Abstract: The Hero at the Drive Thru Window: Chicago's Black McDonald's Operators Association and the Redefinition of Community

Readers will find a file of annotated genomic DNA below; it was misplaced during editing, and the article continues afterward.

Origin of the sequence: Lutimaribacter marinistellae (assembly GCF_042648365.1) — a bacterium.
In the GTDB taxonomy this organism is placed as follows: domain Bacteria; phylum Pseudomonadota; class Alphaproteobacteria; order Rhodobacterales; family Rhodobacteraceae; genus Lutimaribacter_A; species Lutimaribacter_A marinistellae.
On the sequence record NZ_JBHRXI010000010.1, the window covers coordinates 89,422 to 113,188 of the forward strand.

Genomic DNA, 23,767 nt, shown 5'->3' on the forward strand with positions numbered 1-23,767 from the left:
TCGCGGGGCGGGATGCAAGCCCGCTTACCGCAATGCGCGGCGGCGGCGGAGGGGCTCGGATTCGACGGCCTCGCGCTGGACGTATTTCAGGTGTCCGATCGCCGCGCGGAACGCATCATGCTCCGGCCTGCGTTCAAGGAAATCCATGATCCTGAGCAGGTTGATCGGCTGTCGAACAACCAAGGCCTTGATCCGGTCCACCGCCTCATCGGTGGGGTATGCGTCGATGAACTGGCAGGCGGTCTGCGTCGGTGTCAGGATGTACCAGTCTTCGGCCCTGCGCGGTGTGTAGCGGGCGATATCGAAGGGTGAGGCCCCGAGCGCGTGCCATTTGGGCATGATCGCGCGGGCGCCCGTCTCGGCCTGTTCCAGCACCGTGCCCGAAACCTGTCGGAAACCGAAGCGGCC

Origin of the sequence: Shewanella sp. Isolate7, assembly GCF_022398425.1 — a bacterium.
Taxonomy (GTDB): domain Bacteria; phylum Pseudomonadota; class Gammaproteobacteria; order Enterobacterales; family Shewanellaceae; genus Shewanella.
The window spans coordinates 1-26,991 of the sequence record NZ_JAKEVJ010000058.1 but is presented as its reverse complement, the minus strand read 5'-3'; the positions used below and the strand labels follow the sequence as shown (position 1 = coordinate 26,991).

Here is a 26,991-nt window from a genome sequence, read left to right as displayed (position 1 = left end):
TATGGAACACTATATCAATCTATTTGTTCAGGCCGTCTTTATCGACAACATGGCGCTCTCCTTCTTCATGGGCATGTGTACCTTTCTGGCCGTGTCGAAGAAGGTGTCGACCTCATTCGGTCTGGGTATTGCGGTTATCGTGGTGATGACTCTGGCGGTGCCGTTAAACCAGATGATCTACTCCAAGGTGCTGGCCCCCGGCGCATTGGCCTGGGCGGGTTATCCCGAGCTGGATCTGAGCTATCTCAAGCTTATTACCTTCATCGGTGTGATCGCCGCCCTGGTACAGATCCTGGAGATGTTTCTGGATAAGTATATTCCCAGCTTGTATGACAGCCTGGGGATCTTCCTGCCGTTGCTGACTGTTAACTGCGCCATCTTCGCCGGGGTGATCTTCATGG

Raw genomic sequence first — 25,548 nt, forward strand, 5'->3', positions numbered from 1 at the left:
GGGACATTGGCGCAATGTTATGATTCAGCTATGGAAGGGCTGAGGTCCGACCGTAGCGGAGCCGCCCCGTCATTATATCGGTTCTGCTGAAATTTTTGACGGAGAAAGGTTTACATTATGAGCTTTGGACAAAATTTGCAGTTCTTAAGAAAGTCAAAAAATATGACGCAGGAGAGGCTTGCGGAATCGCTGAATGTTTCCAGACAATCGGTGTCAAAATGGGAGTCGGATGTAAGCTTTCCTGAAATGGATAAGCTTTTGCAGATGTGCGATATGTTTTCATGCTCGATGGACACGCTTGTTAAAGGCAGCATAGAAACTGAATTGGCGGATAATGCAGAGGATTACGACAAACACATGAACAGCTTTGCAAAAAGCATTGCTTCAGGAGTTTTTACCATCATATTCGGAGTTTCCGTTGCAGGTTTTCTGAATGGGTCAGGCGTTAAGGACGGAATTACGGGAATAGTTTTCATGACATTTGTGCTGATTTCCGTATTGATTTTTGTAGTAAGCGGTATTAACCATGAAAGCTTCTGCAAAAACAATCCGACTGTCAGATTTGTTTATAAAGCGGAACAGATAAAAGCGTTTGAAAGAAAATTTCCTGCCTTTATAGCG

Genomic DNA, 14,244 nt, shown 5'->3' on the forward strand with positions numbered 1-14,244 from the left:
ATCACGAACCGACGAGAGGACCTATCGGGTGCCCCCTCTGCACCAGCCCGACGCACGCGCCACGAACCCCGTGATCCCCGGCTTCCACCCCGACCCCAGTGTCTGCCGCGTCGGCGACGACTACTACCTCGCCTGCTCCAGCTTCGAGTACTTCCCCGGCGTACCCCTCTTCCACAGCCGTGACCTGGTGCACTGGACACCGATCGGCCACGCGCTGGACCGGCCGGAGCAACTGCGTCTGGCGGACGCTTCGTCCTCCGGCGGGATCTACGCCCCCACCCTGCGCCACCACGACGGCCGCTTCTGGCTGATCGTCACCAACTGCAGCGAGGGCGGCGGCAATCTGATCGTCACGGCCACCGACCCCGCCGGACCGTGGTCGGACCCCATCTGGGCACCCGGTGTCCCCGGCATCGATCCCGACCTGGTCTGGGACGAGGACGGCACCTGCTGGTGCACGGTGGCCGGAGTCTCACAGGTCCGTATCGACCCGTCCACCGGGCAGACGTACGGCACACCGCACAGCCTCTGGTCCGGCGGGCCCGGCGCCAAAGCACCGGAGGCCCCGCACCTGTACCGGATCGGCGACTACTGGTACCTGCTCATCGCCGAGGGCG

Eight-and-a-half months after the assassination of Dr. Martin Luther King, Jr., and the ensuing riots spurred by the announcement of the civil rights leader's murder, African American barber-turned-businessman Herman Petty opened the nation's first Black-owned McDonald's franchise. Situated on the corners of 65th Street and Stony Island Avenue on Chicago's South Side, the fast food restaurant represented the corporation's attempt to establish outlets in Black, inner-city cores. The McDonald's corporation ensured the safety and success of their franchises by promoting Black leadership of the restaurants, even displacing white franchisees in order to appease community concerns about the chain's encroachment among their neighborhoods. I examine the history of Chicago's Black McDonald's Operators Association, established in 1969, and their formation of a local and then national network of Black franchisees. These franchises played a critical role throughout the 1970s after rioting destroyed mom-and-pop stores and economic recession downgraded public services to cities. Black-owned McDonald's restaurants became the center of philanthropic outreach and job training, while shaping the business aspirations for Black entrepreneurs. I argue that these franchises developed and thrived with little criticism, despite their corporate ties, because they assumed responsibility for neighborhoods and filled various voids in employment, education, and community.